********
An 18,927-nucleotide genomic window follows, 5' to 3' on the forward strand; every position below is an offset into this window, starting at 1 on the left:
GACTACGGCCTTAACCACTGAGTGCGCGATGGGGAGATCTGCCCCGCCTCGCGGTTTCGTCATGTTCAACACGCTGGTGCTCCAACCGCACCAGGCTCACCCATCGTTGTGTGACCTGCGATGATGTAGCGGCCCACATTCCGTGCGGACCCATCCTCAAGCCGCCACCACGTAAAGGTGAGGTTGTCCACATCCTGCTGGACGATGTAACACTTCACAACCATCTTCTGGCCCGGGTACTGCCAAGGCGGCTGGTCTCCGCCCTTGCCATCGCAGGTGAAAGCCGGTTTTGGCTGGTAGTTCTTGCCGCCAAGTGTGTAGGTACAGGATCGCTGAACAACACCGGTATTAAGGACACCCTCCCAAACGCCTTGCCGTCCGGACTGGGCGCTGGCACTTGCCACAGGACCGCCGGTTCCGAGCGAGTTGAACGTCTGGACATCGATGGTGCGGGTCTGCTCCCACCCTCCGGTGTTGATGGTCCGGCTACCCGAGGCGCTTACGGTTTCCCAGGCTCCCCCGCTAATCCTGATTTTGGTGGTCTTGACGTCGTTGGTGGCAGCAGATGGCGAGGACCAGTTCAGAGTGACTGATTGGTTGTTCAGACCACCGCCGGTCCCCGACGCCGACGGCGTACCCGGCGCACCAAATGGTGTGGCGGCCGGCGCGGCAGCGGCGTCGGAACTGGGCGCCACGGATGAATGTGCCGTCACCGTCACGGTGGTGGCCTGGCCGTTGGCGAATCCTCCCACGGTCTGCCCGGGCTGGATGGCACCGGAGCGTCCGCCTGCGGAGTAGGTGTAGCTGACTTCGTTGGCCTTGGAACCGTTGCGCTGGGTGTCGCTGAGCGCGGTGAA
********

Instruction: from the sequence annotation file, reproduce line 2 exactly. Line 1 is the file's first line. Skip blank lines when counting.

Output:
GACTACGGCCTTAACCACTGAGTGCGCGATGGGGAGATCTGCCCCGCCTCGCGGTTTCGTCATGTTCAACACGCTGGTGCTCCAACCGCACCAGGCTCACCCATCGTTGTGTGACCTGCGATGATGTAGCGGCCCACATTCCGTGCGGACCCATCCTCAAGCCGCCACCACGTAAAGGTGAGGTTGTCCACATCCTGCTGGACGATGTAACACTTCACAACCATCTTCTGGCCCGGGTACTGCCAAGGCGGCTGGTCTCCGCCCTTGCCATCGCAGGTGAAAGCCGGTTTTGGCTGGTAGTTCTTGCCGCCAAGTGTGTAGGTACAGGATCGCTGAACAACACCGGTATTAAGGACACCCTCCCAAACGCCTTGCCGTCCGGACTGGGCGCTGGCACTTGCCACAGGACCGCCGGTTCCGAGCGAGTTGAACGTCTGGACATCGATGGTGCGGGTCTGCTCCCACCCTCCGGTGTTGATGGTCCGGCTACCCGAGGCGCTTACGGTTTCCCAGGCTCCCCCGCTAATCCTGATTTTGGTGGTCTTGACGTCGTTGGTGGCAGCAGATGGCGAGGACCAGTTCAGAGTGACTGATTGGTTGTTCAGACCACCGCCGGTCCCCGACGCCGACGGCGTACCCGGCGCACCAAATGGTGTGGCGGCCGGCGCGGCAGCGGCGTCGGAACTGGGCGCCACGGATGAATGTGCCGTCACCGTCACGGTGGTGGCCTGGCCGTTGGCGAATCCTCCCACGGTCTGCCCGGGCTGGATGGCACCGGAGCGTCCGCCTGCGGAGTAGGTGTAGCTGACTTCGTTGGCCTTGGAACCGTTGCGCTGGGTGTCGCTGAGCGCGGTGAA